The Directory of Sabbath-Observing Groups (Bible Sabbath Association, Fairview, Oklahoma, 1980), lists no less than 37 distinct Sacred Name groups out of a total of 139 Sabbath-keeping groups. The question is, does the Bethel group have the exclusive right to use the name "Assemblies of Yahweh"? I am not acquainted with the legal aspects of this question. But from an historical perspective, there is nothing to indicate that the Bethel group, incorporated in Pennsylvania in 1969, has any exclusive right to use this term. As historical proof, I offer the following evidence:
(1) Jacob O. Meyer, founder of the Sacred Name Broadcast and Assemblies of Yahweh, Bethel, Pa., did not know Clarence O. Dodd (Dodd died in 1955, Meyer accepted the Sacred Name doctrine in the early 1960’s). His group has no more historical ties to Dodd’s movement than any of the many other Sacred Name groups.
(2) There has never been a time when all Sacred Name believers were in one organization. There have been, and continue to be, a number of organizations of significant size utilizing a form of the name "Assemblies of Yahweh."
(3) There are Assemblies of Yahweh organizations outside North America which originated before the Bethel group, that do not have ties with them. The Bethel group could not force them to stop using "Assemblies of Yahweh."
(4) I estimate total "Yahwists" worldwide to number over 50,000, most of these being in Third World countries. The Bethel group does not have majority status in numbers, when looked at from a worldwide perspective.
(5) Here is documented evidence of early use of name "Assembly of Yahweh" or the like:
Reference: Existence of "Assembly of YHVH" in Detroit, Michigan and "Assembly of Yahvah" in Pennsylvania. Source: The Faith magazine, October, 1939.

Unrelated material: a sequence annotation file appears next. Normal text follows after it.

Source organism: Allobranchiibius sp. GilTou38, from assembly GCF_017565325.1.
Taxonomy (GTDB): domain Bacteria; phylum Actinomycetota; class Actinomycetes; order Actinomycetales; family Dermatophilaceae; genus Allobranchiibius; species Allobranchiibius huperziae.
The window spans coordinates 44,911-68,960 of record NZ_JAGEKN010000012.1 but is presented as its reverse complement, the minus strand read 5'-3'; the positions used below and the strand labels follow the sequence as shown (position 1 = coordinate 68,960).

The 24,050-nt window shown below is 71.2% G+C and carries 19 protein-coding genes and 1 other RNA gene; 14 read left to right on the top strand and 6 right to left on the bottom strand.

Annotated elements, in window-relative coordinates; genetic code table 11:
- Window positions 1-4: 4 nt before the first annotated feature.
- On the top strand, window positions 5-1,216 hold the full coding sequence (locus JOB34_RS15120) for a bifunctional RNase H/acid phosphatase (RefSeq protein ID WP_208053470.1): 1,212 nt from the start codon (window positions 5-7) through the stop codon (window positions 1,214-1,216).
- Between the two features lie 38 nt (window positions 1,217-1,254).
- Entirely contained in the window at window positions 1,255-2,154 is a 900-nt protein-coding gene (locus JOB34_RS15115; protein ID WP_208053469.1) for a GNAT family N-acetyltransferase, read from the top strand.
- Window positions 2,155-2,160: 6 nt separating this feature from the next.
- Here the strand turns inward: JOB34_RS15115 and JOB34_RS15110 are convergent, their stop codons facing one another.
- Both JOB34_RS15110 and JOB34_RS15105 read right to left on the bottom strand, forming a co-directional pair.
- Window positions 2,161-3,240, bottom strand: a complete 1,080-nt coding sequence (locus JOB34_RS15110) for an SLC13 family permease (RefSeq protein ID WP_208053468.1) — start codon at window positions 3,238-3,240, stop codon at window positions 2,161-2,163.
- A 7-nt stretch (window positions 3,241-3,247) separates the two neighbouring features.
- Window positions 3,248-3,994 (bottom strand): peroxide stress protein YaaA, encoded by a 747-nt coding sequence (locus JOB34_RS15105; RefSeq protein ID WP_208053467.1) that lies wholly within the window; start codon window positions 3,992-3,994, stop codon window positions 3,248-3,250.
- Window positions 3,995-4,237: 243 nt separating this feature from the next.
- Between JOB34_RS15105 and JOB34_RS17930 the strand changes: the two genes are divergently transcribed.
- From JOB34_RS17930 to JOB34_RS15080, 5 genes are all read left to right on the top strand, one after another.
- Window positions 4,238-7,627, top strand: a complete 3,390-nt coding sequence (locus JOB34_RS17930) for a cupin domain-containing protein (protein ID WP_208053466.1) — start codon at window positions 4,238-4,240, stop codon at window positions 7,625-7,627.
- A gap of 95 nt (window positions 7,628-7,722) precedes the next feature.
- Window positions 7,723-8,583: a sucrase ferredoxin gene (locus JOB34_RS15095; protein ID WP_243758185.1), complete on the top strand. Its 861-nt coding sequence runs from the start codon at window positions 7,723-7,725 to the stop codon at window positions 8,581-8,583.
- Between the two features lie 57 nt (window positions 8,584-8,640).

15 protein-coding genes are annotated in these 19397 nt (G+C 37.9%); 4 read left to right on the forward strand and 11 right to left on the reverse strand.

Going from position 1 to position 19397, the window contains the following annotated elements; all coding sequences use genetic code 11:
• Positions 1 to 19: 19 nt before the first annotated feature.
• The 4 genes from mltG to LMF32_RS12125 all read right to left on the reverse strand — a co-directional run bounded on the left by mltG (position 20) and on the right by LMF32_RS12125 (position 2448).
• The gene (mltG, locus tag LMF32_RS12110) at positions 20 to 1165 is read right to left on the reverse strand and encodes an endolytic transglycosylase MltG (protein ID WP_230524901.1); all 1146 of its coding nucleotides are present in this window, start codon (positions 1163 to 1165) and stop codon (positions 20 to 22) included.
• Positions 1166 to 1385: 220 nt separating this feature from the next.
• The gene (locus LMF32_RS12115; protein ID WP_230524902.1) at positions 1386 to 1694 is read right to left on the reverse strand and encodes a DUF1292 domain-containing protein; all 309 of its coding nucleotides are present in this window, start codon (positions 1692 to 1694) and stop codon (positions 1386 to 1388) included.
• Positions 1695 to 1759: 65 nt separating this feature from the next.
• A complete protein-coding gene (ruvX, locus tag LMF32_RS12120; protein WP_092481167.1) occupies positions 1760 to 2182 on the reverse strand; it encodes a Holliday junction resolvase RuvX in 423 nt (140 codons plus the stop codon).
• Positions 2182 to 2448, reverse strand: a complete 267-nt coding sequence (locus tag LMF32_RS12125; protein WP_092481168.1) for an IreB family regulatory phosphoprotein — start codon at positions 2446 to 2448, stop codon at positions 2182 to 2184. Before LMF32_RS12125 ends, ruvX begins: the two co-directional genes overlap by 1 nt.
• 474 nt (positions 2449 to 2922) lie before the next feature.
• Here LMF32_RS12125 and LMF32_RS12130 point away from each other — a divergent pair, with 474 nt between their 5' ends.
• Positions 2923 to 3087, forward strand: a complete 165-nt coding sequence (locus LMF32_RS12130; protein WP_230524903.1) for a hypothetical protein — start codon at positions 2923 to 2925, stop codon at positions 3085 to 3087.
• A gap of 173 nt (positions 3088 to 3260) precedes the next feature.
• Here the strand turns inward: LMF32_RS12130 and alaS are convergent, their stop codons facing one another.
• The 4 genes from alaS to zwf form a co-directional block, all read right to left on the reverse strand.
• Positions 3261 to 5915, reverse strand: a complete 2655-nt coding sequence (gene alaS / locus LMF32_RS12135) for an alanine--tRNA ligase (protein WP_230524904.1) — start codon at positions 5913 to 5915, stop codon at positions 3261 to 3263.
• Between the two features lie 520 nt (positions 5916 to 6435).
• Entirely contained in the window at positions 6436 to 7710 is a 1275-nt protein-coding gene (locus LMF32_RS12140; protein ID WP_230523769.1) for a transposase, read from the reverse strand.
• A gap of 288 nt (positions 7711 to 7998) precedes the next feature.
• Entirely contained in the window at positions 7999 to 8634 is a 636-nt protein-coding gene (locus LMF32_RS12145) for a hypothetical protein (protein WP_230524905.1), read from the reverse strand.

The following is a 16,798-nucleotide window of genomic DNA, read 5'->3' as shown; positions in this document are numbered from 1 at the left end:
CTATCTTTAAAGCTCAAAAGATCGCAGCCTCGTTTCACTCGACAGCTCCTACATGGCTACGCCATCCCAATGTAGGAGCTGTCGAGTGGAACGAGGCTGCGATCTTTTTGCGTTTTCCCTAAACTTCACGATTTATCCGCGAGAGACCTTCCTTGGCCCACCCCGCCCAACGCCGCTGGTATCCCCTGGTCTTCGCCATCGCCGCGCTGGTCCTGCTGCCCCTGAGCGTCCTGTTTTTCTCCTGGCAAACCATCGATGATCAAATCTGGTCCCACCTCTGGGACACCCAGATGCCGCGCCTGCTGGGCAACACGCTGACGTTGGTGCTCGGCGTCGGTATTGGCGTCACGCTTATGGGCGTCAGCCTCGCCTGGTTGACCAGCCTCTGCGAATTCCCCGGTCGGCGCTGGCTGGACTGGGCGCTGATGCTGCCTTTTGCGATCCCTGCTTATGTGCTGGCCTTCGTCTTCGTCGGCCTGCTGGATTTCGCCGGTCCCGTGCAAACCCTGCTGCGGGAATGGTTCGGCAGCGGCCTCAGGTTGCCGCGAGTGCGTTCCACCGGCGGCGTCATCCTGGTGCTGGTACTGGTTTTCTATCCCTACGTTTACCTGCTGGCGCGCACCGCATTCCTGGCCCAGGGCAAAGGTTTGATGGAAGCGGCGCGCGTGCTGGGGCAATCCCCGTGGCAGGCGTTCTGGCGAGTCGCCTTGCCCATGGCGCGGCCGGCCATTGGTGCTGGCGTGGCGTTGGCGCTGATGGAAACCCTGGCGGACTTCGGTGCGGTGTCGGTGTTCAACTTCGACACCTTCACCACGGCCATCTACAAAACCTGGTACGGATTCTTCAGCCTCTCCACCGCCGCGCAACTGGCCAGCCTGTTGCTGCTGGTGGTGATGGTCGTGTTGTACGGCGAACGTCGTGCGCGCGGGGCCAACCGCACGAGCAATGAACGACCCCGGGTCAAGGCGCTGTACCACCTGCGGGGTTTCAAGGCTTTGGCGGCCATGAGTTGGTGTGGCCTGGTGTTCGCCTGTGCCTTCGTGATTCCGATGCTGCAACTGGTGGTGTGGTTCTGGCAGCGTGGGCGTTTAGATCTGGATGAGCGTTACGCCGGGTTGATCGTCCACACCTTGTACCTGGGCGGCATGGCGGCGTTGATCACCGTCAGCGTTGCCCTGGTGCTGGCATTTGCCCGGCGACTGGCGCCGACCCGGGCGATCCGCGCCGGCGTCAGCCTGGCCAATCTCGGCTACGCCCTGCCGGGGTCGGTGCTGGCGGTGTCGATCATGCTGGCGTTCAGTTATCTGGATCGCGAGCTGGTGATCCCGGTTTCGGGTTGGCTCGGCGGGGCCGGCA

Reference: The Eliyah Messenger, published by L.D. Snow and Wilburn Stricklin was the official organ of the Assembly of Yahvah, Junction City, Oregon, which began in 1945. Elder LaRue Cessna, a Church of God, Seventh Day elder, called his group Assembly of Jehovah in the late 1920’s, and Assembly of Yahvah in the early 1940’s. Dodd used the term Jehovah at first, later Yahvah. In 1949, Snow moved to Emory, Texas and organized the Assembly of Yahvah, incorporating in 1956. Snow claims to have organized the Assembly of Yahvah groups in India, Philippines and Jamaica. Source: The Faith magazine, May, 1966.
Reference: "The Faith" magazine staff states that they are not a denomination, but "The Assembly of Yahweh," made up of small groups and scattered individuals, some of whom are incorporated as non-profit religious organizations. Each of the groups is completely autonomous, some print magazines, some sponsor radio programs, others print tracts, or Bibles. Source: The Faith magazine, February 1969 issue.
Reference: An assembly of Yahweh was incorporated at Morton, Pennsylvania in 1960 and published The Faith from 1961-1968. The congregation continues in Philadelphia. Source: Directory of Sabbath-Observing Groups, pages 31-32.
Reference: Assemblies of Yahweh in Nigeria began in 1958. Source: Directory, pages 25-27.